A wet walk in woodland

Sunday, October 20, 2019, 21:36

A tall umbrella fungus with a white cap and brown central point

Now we've passed the equinox the year has definitely turned. Autumn is here. The leaves are turning colour. Chestnuts are everywhere; in the markets and the shops.... and in the plastic bag of produce handed over the fence by our generous neighbours. Now there is cloud and much needed rain. Yet even in the rain I found treasure in the mountain behind our house. I've been into the woodland up the road and look what I found!

To see more of autumn in the woods, click here.

I know nothing of the names or properties of fungi but I do know that the one above is beautiful, like a flying saucer or a geisha's parasol. Others, with shorter stems are browner but with brilliant white gills underneath.

a brown umbrella fungus in the rain

Up by the village football pitch, the stump of a felled tree provides nutriments for a host of tiny fawn plates with pale and creamy edges next to others, presumably last year's growth, which are a dark, smokier brown.

an old stump covered in fungi and a close-up of some fawn plate ones

Elsewhere, almost overnight, toadstools and other fungi are appearing, some popping up with apparent ease while others seem to make a great effort to heave themselves up through the leaf litter.

Two types of globe fungi pushing up through the leaf litter

Are these the same fungus at different stages of life or two different ones? The ones on the left have a smooth white skin; the one on the right is yellow and knobbly.

Here and there I found delicate orange toadstools clustered together in numbers.

Tiny orange toadstools proliferate amongst the fallen leaves and undergrowth

There are other fungi I haven't photographed. On my first walk I cursed myself for forgetting to take my iPhone. I planned to go the following morning to snap the ones that had caught my eye only to find the view invisible, hidden by a wall of rain. In the evening, under a light drizzle, I managed to remember the location of most things I wanted to photograph but where were the little yellow chanterelle-like fungi and the bright orange pinheads on a rotting stump?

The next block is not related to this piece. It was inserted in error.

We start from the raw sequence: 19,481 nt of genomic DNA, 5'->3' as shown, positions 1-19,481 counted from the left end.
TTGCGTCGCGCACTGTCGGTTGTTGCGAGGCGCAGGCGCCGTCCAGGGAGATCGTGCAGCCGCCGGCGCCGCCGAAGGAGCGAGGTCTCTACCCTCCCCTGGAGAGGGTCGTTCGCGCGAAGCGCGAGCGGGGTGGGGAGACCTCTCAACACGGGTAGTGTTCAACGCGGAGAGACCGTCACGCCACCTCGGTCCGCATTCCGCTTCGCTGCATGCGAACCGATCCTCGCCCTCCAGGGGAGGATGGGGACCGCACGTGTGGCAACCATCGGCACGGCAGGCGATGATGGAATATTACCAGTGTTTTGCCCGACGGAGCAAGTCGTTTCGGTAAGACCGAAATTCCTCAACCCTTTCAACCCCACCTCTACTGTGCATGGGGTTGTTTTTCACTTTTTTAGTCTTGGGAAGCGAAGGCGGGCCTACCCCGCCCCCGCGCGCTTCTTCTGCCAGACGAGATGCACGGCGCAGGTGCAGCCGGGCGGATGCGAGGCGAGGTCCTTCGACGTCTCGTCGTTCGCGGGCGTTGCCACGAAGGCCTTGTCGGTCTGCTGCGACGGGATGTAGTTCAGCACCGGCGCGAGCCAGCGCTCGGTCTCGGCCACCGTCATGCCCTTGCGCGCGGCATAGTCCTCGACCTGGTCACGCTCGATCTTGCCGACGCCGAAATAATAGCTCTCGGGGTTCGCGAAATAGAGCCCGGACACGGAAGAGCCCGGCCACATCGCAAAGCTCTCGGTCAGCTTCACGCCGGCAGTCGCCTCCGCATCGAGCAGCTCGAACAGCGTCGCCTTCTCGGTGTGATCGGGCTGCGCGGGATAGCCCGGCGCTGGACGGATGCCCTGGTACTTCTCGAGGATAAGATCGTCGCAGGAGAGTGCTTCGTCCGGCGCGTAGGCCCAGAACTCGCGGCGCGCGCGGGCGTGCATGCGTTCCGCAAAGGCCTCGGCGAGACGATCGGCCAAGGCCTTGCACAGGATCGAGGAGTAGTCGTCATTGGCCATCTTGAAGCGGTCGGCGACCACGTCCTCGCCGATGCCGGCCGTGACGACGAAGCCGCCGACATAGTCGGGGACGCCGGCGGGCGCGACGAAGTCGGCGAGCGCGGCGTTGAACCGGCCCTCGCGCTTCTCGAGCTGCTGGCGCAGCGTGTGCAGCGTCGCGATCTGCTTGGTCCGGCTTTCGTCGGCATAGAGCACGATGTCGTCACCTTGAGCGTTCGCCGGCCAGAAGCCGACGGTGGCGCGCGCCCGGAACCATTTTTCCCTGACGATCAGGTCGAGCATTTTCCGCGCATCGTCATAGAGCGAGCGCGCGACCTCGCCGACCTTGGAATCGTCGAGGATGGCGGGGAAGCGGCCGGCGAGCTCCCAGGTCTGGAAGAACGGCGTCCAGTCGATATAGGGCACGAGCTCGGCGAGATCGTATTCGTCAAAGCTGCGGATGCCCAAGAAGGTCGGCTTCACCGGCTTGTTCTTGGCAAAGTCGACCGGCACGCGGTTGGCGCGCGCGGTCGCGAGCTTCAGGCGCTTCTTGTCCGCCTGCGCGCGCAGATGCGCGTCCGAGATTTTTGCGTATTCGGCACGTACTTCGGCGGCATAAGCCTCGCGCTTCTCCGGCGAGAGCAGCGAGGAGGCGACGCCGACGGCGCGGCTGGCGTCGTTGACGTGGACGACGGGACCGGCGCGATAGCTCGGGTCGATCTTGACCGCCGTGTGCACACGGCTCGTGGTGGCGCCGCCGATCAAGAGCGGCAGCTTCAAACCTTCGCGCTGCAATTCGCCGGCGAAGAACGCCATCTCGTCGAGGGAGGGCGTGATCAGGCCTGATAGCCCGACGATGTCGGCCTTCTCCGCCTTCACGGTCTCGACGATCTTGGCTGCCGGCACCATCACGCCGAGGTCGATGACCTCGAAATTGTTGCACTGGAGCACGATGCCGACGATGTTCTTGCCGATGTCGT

As I walked up the road, I was passed by a woman on a tractor pulling a trailer. I waved gaily at her as she trundled by - to be acknowledged only by an infinitesimal inclination of her head. Maybe I missed those toadstools as I watched her disappear into the distance. Half an hour later she returned with her husband – at least so I imagine: it could have been a brother or an employee – in the trailer. Again, she barely noticed me but the man in the trailer stared at the odd foreigner, who was walking along scrutinising the verge, till they turned the corner and disappeared from view. He was clearly thinking how peculiar these outlanders are! What on earth of interest could there be at her feet?

A group a mature trees with their branches silhouetted against the sky


The delight of my walk wasn't only in the fungi. Some old trees amongst the fading bracken, their branches outlined against the sky, caught my eye, amongst them one with lichen mottling its trunk and boughs. Beneath it were massive granite boulders thickly laden with moss.

a tree covered in lichen and a mossy boulder

Under the fading oaks the carpets of acorns crunched beneath my feet. This was virtually the only sound in the woodland apart from the rushing of the stream in the valley. Even the trees were silent, barely moving after the gales of the morning.

Acorns underfoot and last years's saplings


Few of those acorns will ever germinate and turn into oaks. Some of last years' have grown into fledgling trees but they are already doomed. Next year the Forest Department or the local council will send men with strimmers along the road to clear 10 metres from the edge to provide fire breaks and escape routes in case of wild fires. I feel a funeral service for the saplings coming on. Roadside oak that is born of acorn hath but a short time to live. It cometh up and is cut down...

But in case you think this is an autumn world only of grey, green and brown, let me show you something you would miss if you swept by in a car. In fact, even the mountain biker in tight lycra, who bumped down a track on the hillside above me, probably missed the heathers lurking amongst the gorse and bramble.


two kinds of heather, bell and ling, provide a splash of colour

The pinkish purple of the bell heather – if that is what it is (it's different from the bell heathers of my native Yorkshire) – and the grey-green and mauve of the ling provide a welcome splash of colour as indeed do the gorse and the yellowing bracken fronds. (The gorse is always there: spring, summer, autumn and winter – more so in spring, of course, but ever blossoming. As the old saying goes, "When gorse is out of bloom, kissing is out of season" and when did you ever know that kissing had become unpopular?)

Yellow gorse in bloom and a fading bracken frond

Turning for home as evening drew in and the rain, which had been falling more heavily, gave way to a feeble sun, the water on fallen brown leaves began to catch the light with a mirror like gleam. At first, I thought people had thrown away the silver paper covers from sweets but closer inspection showed my mistake. Amongst those leaves I found sheets of eucalyptus bark, rolled tightly like massive sticks of cinnamon, and I reflected that even the hated eucalyptus, which burns like a candle when summer fires take hold, has its interest.

But here is my gate and I'm going in to cook dinner. See you another time.


Do you go on walks in the countryside? What catches your eye in autumn? (If you are Portuguese, please feel free to write in your own language. You don't have to write in English. Lembre-se: o que é importante não é a língua mas a contribuição.)

 



 

 


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